During 2022, around 240,000 people applied for asylum. These figures are still far from those of 2015-2016, when more than a million migrants requested asylum in Germany.
However, in addition to migrants, Germany has also taken in more than a million Ukrainians fleeing Russia’s brutal war against their country.
About a quarter of all migrants who reach Germany arrive with the help of smugglers on dangerous routes across the Mediterranean Sea and through forests along the Balkan route, Faeser said.
They usually pay thousands of dollars to reach Germany.
However, even if migrants are stopped at the border by police because they do not have valid entry documents, they can still come to Germany if they apply for asylum.
“We want to prevent the elusive movements of smugglers through flexible and mobile controls with every change of location,” Faeser said.
“At the same time, we will ensure that the controls have as little impact as possible on people, commuters and everyday commerce.”
Faeser also stressed that “for a significant reduction in irregular migration, a common European asylum system remains the decisive step”, meaning that the EU’s external borders must be strictly controlled so that migrants cannot not even reaching countries like Germany, located in the center of the country. the block.
Before the elections in his state, Bavaria’s conservative prime minister, Markus Soeder, proposed setting the number of asylum seekers per year at 200,000 – a proposal rejected by Faeser.
The latest increase in this number comes as thousands of migrants traveling on boats from North Africa have landed on the Italian island of Lampedusa.
Two weeks ago, Germany announced that it would suspend a deal with Italy to welcome some of its arrivals, arguing that Rome was not respecting long-contested rules dictating that asylum requests must be processed within the European country of first arrival.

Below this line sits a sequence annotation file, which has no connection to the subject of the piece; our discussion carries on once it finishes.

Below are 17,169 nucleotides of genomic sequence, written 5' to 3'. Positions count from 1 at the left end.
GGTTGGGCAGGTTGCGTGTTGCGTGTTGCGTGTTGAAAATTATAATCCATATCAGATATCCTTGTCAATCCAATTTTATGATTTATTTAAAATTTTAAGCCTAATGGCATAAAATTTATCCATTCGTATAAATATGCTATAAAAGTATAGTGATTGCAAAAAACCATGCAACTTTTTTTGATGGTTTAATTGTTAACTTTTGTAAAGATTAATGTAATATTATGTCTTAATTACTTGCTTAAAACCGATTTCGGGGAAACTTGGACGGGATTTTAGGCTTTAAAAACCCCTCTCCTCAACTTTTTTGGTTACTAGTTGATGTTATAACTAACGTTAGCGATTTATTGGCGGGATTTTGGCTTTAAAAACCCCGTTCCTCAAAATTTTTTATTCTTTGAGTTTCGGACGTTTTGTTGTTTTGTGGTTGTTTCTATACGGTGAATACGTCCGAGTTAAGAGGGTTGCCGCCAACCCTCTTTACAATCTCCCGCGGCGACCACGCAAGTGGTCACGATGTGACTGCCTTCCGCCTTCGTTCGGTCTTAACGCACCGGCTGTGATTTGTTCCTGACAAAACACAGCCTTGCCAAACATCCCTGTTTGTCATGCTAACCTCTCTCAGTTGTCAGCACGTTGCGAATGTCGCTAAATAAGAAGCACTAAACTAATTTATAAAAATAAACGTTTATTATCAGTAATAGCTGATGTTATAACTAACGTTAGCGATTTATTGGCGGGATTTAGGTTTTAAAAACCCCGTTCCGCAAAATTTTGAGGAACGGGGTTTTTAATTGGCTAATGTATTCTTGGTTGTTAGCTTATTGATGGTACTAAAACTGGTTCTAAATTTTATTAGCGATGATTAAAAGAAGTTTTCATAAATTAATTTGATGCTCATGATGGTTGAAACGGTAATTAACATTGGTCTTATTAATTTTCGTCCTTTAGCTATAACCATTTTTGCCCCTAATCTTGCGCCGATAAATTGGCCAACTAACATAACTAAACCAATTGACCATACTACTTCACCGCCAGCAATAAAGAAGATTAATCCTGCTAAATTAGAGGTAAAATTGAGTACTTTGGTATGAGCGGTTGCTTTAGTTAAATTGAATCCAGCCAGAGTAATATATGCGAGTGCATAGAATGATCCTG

Faeser withdrew this decision a few days later, in light of the ongoing crisis in Lampedusa.
The increase in arrivals has also led to tensions with Germany’s neighbor Poland, which has said it may introduce border controls.
Warsaw on Tuesday, weeks before its own national elections, began checking some vehicles crossing the Slovak border, suspecting they were carrying illegal migrants.
This week, Italian Prime Minister Giorgia Meloni wrote this weekend to German Chancellor Olaf Scholz complain about Berlin’s funding of charitable projects intended to help migrants at sea or on land in Italy.
“I learned with astonishment that your administration – without coordination with the Italian government – would have decided to support with substantial funds non-governmental organizations engaged in welcoming irregular migrants on Italian territory and in rescues in the Mediterranean Sea” , wrote Meloni. .
The right-wing Meloni party pursues a hard line against illegal immigration, but Italy has seen an increase in migrant arrivals this year, with some 133,000 landing so far, compared to around 69,800 during the same period in 2022.
Rome accuses NGO boats carrying out rescue missions in the central Mediterranean – the world’s deadliest sea crossing for migrants – of encouraging arrivals from North Africa.
As part of its efforts, Meloni’s government has sought to limit the activities of charity rescue ships operating in the central Mediterranean, the world’s deadliest sea crossing for migrants, drawing the ire of other EU countries .